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The NFPA Standards Council has issued a decision based on a recent report by the Fire Protection Research Foundation that focused on the use of antifreeze in non-residential sprinkler systems. The report, “Antifreeze Solutions Supplied through Spray Sprinklers: Interim Report”, raised concerns surrounding the combustibility of antifreeze solutions in nonresidential commercial applications. The Council decision directs that the responsible Technical Committees meet and review the report and take appropriate action. Read the full Standards Council decision.

The following proposed Tentative Interim Amendment (TIA) for NFPA 72 is being published for public review and comment:

  • Proposed TIA No. 1050, referencing Section 14.4.5, Table, and 29.10 of the proposed 2013 edition

Anyone may submit a comment on this proposed TIA by the May 18, 2012 closing date. Along with your comment, please identify the number of the TIA and forward to the Secretary, Standards Council by the closing date.

- Debbie Baio occupanciesThe March/April issue of NFPA Journal delves into the unique aspects of alarm and sprinkler requirements in industrial occupancies. As discussed by columnist Wayne Moore, these settings frequently store hazardous materials or use them in manufacturing operations, prompting the use of specific NFPA codes and standards, including NFPA 101®, Life Safety Code®.

Here's a few words from Moore's column:

Code requirements for industrial occupancy fire alarm  systems are straightforward. However, the monitoring and additional  supervision requirements of the fire alarm and automatic sprinkler  systems mandated by some insurers could surprise designers and  installers, who must take care when determining the extent of the fire  alarm system design and its operation.

For the entire column, read the latest edition of NFPA Journal.

-Fred Durso, Jr.

“When You Hear a Smoke Alarm, Get Out and Stay Out” is the name of the NFPA’s new Learn Not to Burn Preschool lesson. It includes objectives, background information for the teacher, three lesson plans that teach the behavior in different ways, two newly recorded upbeat smoke alarm songs in MP3 files, new art for coloring to go with the songs, and a letter to send home to the parents. This lesson includes many activities that will engage the children while they learn.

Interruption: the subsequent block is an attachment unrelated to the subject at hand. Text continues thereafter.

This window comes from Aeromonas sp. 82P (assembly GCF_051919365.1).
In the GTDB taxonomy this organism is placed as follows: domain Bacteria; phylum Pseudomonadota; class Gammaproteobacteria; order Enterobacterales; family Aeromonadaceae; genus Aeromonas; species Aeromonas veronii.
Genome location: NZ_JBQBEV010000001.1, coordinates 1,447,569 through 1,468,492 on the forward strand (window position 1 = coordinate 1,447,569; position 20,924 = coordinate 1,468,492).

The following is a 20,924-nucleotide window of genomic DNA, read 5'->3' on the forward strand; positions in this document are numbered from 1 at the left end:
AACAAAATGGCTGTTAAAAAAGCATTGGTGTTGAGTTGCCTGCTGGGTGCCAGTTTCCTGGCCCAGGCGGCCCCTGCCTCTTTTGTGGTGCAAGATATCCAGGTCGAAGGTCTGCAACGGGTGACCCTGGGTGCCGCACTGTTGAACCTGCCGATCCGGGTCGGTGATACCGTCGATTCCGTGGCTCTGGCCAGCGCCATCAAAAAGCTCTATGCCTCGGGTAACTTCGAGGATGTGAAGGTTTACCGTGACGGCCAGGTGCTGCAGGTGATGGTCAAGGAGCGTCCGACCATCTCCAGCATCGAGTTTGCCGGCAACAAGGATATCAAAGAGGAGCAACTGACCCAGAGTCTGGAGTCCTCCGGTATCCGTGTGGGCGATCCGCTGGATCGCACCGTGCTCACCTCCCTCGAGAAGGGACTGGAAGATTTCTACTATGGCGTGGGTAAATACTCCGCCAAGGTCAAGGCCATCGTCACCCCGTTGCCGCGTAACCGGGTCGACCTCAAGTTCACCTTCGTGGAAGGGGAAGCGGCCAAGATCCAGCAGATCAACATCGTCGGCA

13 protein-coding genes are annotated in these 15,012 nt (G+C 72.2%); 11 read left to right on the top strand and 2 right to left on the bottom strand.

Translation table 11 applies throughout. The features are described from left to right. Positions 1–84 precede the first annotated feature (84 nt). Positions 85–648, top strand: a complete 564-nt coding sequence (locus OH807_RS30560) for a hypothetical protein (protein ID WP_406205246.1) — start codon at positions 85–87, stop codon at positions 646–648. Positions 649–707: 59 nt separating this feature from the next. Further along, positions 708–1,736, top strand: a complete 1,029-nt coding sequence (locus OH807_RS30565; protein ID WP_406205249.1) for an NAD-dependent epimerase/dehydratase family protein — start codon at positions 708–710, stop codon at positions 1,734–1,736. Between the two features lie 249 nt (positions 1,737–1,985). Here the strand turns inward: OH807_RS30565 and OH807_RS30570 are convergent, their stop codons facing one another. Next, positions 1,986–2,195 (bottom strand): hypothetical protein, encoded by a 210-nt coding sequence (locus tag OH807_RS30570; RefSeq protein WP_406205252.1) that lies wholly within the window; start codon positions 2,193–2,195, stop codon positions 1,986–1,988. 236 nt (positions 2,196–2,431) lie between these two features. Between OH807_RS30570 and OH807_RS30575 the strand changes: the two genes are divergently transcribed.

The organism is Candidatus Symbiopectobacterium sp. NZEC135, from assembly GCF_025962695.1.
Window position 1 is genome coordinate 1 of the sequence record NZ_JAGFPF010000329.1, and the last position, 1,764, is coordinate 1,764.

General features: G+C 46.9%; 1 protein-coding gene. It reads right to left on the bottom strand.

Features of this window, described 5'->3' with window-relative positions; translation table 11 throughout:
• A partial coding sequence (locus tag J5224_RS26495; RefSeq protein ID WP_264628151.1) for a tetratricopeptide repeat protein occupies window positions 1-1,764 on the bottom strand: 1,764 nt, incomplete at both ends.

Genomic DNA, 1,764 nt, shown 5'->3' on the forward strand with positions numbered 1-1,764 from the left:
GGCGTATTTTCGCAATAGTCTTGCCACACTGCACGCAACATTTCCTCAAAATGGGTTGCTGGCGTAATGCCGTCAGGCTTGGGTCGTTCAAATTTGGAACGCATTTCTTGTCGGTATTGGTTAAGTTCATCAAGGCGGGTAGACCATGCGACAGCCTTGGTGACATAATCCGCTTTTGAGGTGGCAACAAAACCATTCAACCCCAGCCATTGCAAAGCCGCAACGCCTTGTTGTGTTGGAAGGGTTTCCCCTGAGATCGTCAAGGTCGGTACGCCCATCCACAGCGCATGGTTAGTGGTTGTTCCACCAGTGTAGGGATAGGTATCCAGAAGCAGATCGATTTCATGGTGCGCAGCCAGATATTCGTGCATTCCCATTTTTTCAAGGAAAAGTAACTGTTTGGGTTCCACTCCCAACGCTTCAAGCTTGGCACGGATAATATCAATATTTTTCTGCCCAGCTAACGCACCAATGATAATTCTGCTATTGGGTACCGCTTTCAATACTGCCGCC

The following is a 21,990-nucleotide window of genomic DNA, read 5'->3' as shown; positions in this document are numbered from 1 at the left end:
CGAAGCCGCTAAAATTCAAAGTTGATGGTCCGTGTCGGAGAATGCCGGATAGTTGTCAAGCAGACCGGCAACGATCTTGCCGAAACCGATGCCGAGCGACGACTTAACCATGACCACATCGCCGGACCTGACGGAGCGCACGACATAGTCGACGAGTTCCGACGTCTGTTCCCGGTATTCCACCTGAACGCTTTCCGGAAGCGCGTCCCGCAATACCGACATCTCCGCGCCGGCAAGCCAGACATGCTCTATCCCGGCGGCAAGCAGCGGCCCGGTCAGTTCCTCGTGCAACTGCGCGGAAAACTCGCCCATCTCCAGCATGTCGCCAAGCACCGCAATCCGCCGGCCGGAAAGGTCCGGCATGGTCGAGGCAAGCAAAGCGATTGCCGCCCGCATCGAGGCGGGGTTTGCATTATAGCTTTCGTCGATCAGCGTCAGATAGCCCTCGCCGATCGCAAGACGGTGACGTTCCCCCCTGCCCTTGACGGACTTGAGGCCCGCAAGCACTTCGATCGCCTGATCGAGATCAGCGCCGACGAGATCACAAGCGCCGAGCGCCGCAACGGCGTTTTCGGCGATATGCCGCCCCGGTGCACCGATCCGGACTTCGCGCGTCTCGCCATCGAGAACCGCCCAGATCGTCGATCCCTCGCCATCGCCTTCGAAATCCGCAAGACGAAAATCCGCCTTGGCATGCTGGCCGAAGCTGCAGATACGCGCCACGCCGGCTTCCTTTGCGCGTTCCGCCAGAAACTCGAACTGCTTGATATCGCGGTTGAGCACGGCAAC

Residents of two Washington communities have a chance to see, first-hand, the power of home fire sprinklers this week.




Part 5 of 5

A well-designed egress system can be compromised by a lack of visual cues or inconsistent/incorrect user information. NFPA 101®, Life Safety Code® requires exit signs, directional exit signs, and NO Exit signs to provide occupants with sufficient information to make effective use of egress routes with which the occupants might have no familiarity. The problem of conflicting or incorrect information can be worse than providing no information. Exhibit 1 depicts signage on a door equipped with delayed egress locking hardware. The sign directing the user to “Push Until Alarm Sounds…” is required by NFPA 101. The sign advising that a security code must be inputted prior to exiting via the door might be correct for non-emergency, day-to-day use by authorized personnel but is incorrect relative to the operation of the door under fire or similar emergency. The conflicting information might cause a person to leave the area in search of another exit door rather than attempting to open this door.


Emergency door

Exhibit 1. Door with delayed egress hardware and conflicting information placards.

Assembly venue egress systems, although code-compliant when installed, must be vigilantly inspected and maintained in order to perform as designed in time of fire or similar emergency.

For expanded commentary and additional photos, see the Life Safety Code® Handbook – 2012 available from NFPA. 

-Chris Dubay

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